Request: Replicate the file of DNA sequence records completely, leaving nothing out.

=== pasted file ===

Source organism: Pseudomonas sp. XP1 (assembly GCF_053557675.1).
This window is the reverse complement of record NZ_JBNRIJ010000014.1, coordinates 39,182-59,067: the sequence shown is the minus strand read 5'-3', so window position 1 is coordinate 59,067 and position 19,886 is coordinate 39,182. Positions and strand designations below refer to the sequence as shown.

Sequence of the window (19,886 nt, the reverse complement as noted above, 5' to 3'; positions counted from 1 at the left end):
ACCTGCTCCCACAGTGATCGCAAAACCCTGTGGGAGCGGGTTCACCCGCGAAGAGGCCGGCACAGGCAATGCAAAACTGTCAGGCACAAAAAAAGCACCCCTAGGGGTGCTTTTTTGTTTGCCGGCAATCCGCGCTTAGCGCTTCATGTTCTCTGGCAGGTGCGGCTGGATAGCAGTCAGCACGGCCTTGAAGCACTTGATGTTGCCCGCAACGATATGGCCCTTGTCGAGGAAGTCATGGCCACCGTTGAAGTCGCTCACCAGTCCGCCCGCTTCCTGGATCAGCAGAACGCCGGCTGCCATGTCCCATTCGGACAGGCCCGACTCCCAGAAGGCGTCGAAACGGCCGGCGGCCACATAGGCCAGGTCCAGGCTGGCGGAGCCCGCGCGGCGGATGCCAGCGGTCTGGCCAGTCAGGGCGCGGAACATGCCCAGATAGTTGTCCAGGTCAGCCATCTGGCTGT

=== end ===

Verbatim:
Source organism: Pseudomonas sp. XP1 (assembly GCF_053557675.1).
This window is the reverse complement of record NZ_JBNRIJ010000014.1, coordinates 39,182-59,067: the sequence shown is the minus strand read 5'-3', so window position 1 is coordinate 59,067 and position 19,886 is coordinate 39,182. Positions and strand designations below refer to the sequence as shown.

Sequence of the window (19,886 nt, the reverse complement as noted above, 5' to 3'; positions counted from 1 at the left end):
ACCTGCTCCCACAGTGATCGCAAAACCCTGTGGGAGCGGGTTCACCCGCGAAGAGGCCGGCACAGGCAATGCAAAACTGTCAGGCACAAAAAAAGCACCCCTAGGGGTGCTTTTTTGTTTGCCGGCAATCCGCGCTTAGCGCTTCATGTTCTCTGGCAGGTGCGGCTGGATAGCAGTCAGCACGGCCTTGAAGCACTTGATGTTGCCCGCAACGATATGGCCCTTGTCGAGGAAGTCATGGCCACCGTTGAAGTCGCTCACCAGTCCGCCCGCTTCCTGGATCAGCAGAACGCCGGCTGCCATGTCCCATTCGGACAGGCCCGACTCCCAGAAGGCGTCGAAACGGCCGGCGGCCACATAGGCCAGGTCCAGGCTGGCGGAGCCCGCGCGGCGGATGCCAGCGGTCTGGCCAGTCAGGGCGCGGAACATGCCCAGATAGTTGTCCAGGTCAGCCATCTGGCTGT